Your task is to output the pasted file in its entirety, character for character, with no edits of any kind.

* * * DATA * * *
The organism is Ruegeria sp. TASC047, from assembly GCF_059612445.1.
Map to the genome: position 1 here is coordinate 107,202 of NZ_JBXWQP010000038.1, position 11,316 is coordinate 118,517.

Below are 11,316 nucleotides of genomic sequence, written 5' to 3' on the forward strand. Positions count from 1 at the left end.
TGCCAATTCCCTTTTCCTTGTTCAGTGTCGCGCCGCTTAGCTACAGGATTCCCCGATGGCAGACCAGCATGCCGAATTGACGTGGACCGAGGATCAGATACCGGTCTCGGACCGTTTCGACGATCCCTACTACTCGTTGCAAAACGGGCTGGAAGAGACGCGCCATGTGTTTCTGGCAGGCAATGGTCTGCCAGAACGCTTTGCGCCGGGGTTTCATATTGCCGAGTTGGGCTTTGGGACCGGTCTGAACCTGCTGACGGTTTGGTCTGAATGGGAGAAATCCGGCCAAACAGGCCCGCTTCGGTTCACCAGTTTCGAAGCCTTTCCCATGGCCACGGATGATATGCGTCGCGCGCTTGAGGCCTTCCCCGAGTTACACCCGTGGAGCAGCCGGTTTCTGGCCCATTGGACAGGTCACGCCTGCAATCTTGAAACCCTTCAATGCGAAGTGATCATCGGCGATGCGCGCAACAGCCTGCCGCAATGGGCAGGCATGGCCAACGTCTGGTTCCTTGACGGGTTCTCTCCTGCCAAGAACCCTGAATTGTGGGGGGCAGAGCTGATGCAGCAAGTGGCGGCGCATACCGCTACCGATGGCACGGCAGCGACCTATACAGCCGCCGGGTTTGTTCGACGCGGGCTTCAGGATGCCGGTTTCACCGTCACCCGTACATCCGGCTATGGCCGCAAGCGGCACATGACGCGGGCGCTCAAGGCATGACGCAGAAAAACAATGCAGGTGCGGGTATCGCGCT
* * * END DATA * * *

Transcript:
The organism is Ruegeria sp. TASC047, from assembly GCF_059612445.1.
Map to the genome: position 1 here is coordinate 107,202 of NZ_JBXWQP010000038.1, position 11,316 is coordinate 118,517.

Below are 11,316 nucleotides of genomic sequence, written 5' to 3' on the forward strand. Positions count from 1 at the left end.
TGCCAATTCCCTTTTCCTTGTTCAGTGTCGCGCCGCTTAGCTACAGGATTCCCCGATGGCAGACCAGCATGCCGAATTGACGTGGACCGAGGATCAGATACCGGTCTCGGACCGTTTCGACGATCCCTACTACTCGTTGCAAAACGGGCTGGAAGAGACGCGCCATGTGTTTCTGGCAGGCAATGGTCTGCCAGAACGCTTTGCGCCGGGGTTTCATATTGCCGAGTTGGGCTTTGGGACCGGTCTGAACCTGCTGACGGTTTGGTCTGAATGGGAGAAATCCGGCCAAACAGGCCCGCTTCGGTTCACCAGTTTCGAAGCCTTTCCCATGGCCACGGATGATATGCGTCGCGCGCTTGAGGCCTTCCCCGAGTTACACCCGTGGAGCAGCCGGTTTCTGGCCCATTGGACAGGTCACGCCTGCAATCTTGAAACCCTTCAATGCGAAGTGATCATCGGCGATGCGCGCAACAGCCTGCCGCAATGGGCAGGCATGGCCAACGTCTGGTTCCTTGACGGGTTCTCTCCTGCCAAGAACCCTGAATTGTGGGGGGCAGAGCTGATGCAGCAAGTGGCGGCGCATACCGCTACCGATGGCACGGCAGCGACCTATACAGCCGCCGGGTTTGTTCGACGCGGGCTTCAGGATGCCGGTTTCACCGTCACCCGTACATCCGGCTATGGCCGCAAGCGGCACATGACGCGGGCGCTCAAGGCATGACGCAGAAAAACAATGCAGGTGCGGGTATCGCGCT